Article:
Explaining Training Terms: Volume & Intensity

With so many different training programs to choose from, and so many people holding the "secret" to training, how will we ever know which ones really work?  In order to know what is going to work you have to know how, and why, training changes your body. Terms such as volume, intensity, linear v.s. undulating periodization, GPP, and dynamic days can be incredibly overwhelming to even very experienced athletes and coaches.  It is my firm belief that to get the most out of your training you have to believe in it, and to believe in your training you have to understand it.   This article will  address the terms volume and intensity from the previous list, and how they relate to your life in the gym. 

    There are scientific definitions for volume and intensity, but often these do not help people grasp how these things will affect their performance and development as athletes.  I will help to clarify this connection  by showing you what each term means in relation to your daily, weekly, or yearly programing.  The variations in recovery and their effects on the following training sessions in regard to these topics will also be addressed.. 

    Volume refers to the number of sets and reps you perform on any given day, week, or even year. Intensity does not talk about how “intense” the training session is, or how focused you are.  It refers to how heavy a given set is compared to that movement’s 1RM. For example, squats for 3x3@90% is high intensity, and low volume training.  But if the same movement was done for 3x10@65%, the intensity is much lower but it is a much higher volume training session.  So how does changing either of these affect our body, and our development? There is a lot to think about here such as metabolic fatigue, neurological fatigue, DOMS, hormonal changes, psychological adaptations, and recovery time. All of this plays into how one session will affect the next.  

    Athletes need to play jump rope with their maximal recoverable volume when training in order to get the results they want. However, they often don’t understand how changing volume and intensity will do that for them. This also has to do with meso and macrocycles, but that will be saved for a later article. What I will clarify today is how altering volume and intensity will affect the body and future training. 

    Training with high volume has a lot of positives, including increasing specific or general work capacity, sarcoplasmic hypertrophy, changes in body composition, and, if done right, healthier joints. However, typically it will take athletes longer to recover from higher volume training than it will from higher intensity training. This is because of the degradation of the skeletal muscle. Think about how sore you get after 8x10 back squats with limited rest. This is because it can take up to 72 hours before you are fully recovered from this form of training.  Depending on how sore your muscles are will limit how you are able to perform the next day, and in some cases may even stop you from training all together until the pain is tolerable.  If volume is manipulated properly, over a long enough period of time, the positives I discussed  earlier will begin to show.

    The toll that high volume takes on the body is why we wouldn’t have a high level football player do 5x10 within 48 hours of the biggest game of the season.  The time it would take to recover from that volume of work would limit his ability to perform when it matters, which is on the field, not in the weightroom.  Now this is where it gets interesting. Within the body (but outside of the muscle) there are a number of hormonal responses going on in response to this type of training.  Training that produces a lot of lactic acid like high volume squats with low rest, assault bike sprints, or burpees will stimulate the production and release of growth hormone and IGF-1 instead of testosterone or other androgens.  Athletes who are coming off of injury or are early in their off season want these types of hormones because they help with growth and recovery of every tissue (tendons, bones, skin, eye, etc), not just muscle .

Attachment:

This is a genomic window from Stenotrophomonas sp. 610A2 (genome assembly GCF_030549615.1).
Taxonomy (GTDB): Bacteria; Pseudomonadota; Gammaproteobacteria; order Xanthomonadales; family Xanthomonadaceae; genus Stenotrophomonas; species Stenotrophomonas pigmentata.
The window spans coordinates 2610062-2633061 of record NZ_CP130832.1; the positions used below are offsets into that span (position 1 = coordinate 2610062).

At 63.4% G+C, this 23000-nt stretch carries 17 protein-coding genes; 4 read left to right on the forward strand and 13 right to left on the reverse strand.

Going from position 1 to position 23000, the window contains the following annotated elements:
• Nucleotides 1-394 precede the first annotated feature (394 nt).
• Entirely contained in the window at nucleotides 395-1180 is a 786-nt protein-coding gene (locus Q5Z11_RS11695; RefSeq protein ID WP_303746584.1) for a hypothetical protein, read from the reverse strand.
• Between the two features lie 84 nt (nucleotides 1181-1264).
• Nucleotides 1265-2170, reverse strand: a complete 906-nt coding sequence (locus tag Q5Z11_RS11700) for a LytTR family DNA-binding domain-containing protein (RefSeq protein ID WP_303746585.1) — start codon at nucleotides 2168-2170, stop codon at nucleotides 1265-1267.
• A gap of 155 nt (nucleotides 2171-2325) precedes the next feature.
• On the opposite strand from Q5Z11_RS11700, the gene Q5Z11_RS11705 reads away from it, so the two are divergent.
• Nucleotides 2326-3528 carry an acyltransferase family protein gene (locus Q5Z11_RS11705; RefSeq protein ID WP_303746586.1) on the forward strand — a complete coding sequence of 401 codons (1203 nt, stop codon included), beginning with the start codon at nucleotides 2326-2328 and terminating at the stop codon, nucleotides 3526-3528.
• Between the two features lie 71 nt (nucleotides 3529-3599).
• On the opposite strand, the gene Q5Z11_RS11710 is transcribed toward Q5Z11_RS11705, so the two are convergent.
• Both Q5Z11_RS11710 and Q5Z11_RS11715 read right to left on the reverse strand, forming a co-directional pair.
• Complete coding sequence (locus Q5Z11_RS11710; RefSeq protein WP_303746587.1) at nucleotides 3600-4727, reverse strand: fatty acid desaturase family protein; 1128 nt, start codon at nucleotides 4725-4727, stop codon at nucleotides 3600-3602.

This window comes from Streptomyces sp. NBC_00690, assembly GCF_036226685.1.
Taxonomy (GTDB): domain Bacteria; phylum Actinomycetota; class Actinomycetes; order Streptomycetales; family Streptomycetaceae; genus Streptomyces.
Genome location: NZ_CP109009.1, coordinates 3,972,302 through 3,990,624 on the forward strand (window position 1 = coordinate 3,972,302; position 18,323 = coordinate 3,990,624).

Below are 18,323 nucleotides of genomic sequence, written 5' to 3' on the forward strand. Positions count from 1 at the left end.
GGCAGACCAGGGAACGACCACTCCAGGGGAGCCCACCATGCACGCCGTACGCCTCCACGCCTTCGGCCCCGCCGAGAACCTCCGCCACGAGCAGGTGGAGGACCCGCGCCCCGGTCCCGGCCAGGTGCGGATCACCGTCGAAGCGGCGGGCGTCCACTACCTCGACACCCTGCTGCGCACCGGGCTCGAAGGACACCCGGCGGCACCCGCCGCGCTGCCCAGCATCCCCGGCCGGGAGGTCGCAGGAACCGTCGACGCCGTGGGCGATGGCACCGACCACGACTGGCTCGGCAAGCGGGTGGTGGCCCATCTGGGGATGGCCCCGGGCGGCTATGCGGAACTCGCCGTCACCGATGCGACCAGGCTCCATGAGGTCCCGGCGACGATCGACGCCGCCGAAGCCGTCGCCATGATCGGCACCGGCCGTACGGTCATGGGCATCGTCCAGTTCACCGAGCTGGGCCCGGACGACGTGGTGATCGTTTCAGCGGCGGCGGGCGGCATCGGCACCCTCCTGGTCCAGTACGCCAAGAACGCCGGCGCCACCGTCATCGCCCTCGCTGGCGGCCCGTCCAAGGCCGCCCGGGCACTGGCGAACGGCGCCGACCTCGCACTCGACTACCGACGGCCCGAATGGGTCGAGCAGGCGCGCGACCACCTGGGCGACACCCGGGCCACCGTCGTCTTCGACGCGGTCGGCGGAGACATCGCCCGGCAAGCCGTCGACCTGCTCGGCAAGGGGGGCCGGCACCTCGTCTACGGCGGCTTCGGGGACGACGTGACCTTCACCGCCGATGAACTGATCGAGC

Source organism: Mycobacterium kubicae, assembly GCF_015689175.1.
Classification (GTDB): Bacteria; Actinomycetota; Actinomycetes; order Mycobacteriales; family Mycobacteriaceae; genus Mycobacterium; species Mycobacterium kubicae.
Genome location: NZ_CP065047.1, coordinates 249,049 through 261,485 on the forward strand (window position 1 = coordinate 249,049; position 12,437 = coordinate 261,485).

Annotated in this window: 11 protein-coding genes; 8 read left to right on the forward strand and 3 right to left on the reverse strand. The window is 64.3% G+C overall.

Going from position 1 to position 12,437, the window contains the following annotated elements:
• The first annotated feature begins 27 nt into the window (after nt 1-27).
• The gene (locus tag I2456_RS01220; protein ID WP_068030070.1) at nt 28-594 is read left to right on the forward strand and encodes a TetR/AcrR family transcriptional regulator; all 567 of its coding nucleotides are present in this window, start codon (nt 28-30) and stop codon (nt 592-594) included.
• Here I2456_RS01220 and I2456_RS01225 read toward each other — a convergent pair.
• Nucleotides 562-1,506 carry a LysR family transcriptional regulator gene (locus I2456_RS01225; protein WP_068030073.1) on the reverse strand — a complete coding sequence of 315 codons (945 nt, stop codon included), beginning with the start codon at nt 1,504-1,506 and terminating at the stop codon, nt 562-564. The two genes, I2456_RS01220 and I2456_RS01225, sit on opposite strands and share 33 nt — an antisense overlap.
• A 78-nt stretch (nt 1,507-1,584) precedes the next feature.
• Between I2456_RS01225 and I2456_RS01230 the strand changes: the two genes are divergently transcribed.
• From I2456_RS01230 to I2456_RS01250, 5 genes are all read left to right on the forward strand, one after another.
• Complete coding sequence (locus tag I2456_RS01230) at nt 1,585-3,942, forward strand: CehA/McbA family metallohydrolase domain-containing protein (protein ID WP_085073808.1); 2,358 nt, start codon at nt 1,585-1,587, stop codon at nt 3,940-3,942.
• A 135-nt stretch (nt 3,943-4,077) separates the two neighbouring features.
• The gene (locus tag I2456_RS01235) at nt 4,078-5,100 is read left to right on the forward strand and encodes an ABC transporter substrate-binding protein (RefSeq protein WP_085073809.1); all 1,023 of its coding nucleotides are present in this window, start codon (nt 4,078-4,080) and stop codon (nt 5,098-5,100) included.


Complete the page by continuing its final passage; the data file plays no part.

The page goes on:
Higher intensity training has just as many positives for athletes as does high volume.  Athletes training with high intensities (above 85%) will see improvements in peak power, speed, greater number of type II fibers (there are a bunch of subtypes), and greater maximal voluntary muscular contractions. All of these things must be maximized for great athletes.  However, higher intensity training, while less physically fatiguing, can be more taxing on the mental status of an athlete as well as having a slightly higher chance for injury. 

    A young inexperienced athlete, or one who is just returning to the weight room after a long competitive season, would struggle to hop back into high intensity training.  These individuals need to build up their movement patterns to get accustomed to being under heavy weight again. However, those who have proficient enough movement patterns, or are gearing up for a big competition, should absolutely take high intensity attempts. 

    These heavy attempts not only stimulate neurological changes within the body, they also stimulate production of  many androgenic hormones we need to adapt to training.  These include testosterone, androstenedione, and a few others.  For the purpose of training these affect muscular growth and development in response to training.  This happens in both men and women, and is essential to the health of the athlete. 

    Before you start your next program, make sure that the volume and intensity are lined up in a way that matches your goals and current training level.  It is up to you to make sure and no one else. If you have read this article fully I hope you better understand what these terms mean, how they affect you, and how you can manipulate them to your benefit.